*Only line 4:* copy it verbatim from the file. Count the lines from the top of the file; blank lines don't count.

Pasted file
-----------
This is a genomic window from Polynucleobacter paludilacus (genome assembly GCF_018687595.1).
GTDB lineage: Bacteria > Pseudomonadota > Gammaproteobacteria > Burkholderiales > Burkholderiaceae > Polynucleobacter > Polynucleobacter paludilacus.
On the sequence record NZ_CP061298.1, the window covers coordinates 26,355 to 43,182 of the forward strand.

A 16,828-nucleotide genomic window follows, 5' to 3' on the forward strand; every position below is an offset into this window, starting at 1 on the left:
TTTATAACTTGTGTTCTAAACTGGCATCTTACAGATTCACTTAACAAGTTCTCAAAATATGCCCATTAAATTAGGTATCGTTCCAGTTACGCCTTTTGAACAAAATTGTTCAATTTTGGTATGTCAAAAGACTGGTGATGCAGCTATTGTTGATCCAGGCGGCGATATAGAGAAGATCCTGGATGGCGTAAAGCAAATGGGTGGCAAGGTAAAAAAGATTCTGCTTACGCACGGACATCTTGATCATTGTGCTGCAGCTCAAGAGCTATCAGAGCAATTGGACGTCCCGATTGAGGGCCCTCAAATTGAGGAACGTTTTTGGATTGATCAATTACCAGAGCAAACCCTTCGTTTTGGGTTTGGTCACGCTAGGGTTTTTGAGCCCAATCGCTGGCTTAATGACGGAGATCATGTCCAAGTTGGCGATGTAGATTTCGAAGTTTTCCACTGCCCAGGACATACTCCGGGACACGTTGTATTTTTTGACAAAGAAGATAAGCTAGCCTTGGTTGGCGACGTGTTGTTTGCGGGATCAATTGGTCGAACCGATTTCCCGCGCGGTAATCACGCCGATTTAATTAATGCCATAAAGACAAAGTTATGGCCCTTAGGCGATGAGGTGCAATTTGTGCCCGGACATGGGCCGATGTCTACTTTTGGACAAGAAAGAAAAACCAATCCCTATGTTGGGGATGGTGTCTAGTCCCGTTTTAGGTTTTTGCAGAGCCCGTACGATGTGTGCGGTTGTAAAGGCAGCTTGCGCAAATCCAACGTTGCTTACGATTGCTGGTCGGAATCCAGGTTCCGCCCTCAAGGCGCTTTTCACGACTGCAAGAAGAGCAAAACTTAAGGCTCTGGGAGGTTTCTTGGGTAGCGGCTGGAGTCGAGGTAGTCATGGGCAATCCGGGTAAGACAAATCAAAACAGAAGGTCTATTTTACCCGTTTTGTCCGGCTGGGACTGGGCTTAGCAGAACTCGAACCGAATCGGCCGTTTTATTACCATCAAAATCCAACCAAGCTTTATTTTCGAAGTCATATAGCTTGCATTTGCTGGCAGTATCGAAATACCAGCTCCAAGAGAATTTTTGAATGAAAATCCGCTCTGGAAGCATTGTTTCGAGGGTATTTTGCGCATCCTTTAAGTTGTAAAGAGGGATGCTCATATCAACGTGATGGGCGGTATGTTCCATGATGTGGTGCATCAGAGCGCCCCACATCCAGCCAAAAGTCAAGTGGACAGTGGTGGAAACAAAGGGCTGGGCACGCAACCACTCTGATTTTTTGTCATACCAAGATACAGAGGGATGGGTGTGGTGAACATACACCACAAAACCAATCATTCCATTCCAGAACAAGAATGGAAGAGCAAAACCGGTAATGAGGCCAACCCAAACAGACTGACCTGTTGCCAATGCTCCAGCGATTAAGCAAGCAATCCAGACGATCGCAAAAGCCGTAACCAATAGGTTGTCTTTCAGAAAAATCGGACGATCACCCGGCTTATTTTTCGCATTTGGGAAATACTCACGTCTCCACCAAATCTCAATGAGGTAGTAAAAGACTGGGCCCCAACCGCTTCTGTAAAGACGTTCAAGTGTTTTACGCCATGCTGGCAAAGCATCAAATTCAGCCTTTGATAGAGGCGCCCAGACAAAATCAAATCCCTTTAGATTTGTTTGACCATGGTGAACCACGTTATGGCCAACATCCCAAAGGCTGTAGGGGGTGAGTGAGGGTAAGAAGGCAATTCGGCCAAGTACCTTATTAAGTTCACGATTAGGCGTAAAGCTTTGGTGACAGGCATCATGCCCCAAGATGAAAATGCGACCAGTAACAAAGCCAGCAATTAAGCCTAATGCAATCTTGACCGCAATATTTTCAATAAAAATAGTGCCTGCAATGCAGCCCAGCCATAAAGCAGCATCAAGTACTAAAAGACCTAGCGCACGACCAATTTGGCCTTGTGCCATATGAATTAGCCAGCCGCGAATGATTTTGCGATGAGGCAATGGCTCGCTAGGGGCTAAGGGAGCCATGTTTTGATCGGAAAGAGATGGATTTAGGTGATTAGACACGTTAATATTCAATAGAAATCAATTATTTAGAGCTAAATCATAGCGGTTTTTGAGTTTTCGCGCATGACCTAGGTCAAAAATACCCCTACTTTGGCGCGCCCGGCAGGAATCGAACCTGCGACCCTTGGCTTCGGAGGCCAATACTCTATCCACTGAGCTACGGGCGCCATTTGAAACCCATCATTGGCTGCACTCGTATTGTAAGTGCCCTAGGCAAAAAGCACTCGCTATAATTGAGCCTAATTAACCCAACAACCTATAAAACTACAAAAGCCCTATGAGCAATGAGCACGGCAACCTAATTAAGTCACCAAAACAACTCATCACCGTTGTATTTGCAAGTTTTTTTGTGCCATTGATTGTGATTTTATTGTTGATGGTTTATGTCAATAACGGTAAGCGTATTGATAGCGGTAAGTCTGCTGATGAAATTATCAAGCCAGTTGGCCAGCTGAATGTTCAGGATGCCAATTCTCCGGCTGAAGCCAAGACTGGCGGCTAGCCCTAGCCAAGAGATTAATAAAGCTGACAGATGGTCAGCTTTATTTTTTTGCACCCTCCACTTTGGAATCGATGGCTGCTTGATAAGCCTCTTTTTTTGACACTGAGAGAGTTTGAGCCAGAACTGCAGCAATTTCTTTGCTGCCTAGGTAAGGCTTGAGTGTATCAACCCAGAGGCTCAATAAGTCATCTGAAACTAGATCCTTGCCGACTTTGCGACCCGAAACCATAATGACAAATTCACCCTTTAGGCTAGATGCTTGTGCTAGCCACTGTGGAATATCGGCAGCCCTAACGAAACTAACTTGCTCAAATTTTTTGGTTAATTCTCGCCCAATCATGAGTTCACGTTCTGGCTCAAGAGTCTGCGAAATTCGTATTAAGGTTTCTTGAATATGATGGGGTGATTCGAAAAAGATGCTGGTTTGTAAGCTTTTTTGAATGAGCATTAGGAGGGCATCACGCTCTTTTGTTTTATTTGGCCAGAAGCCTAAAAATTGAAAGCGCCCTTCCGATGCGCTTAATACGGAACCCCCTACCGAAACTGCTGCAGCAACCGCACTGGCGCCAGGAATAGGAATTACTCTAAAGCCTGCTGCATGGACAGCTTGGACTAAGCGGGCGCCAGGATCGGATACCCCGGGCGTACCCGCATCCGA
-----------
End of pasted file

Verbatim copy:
A 16,828-nucleotide genomic window follows, 5' to 3' on the forward strand; every position below is an offset into this window, starting at 1 on the left: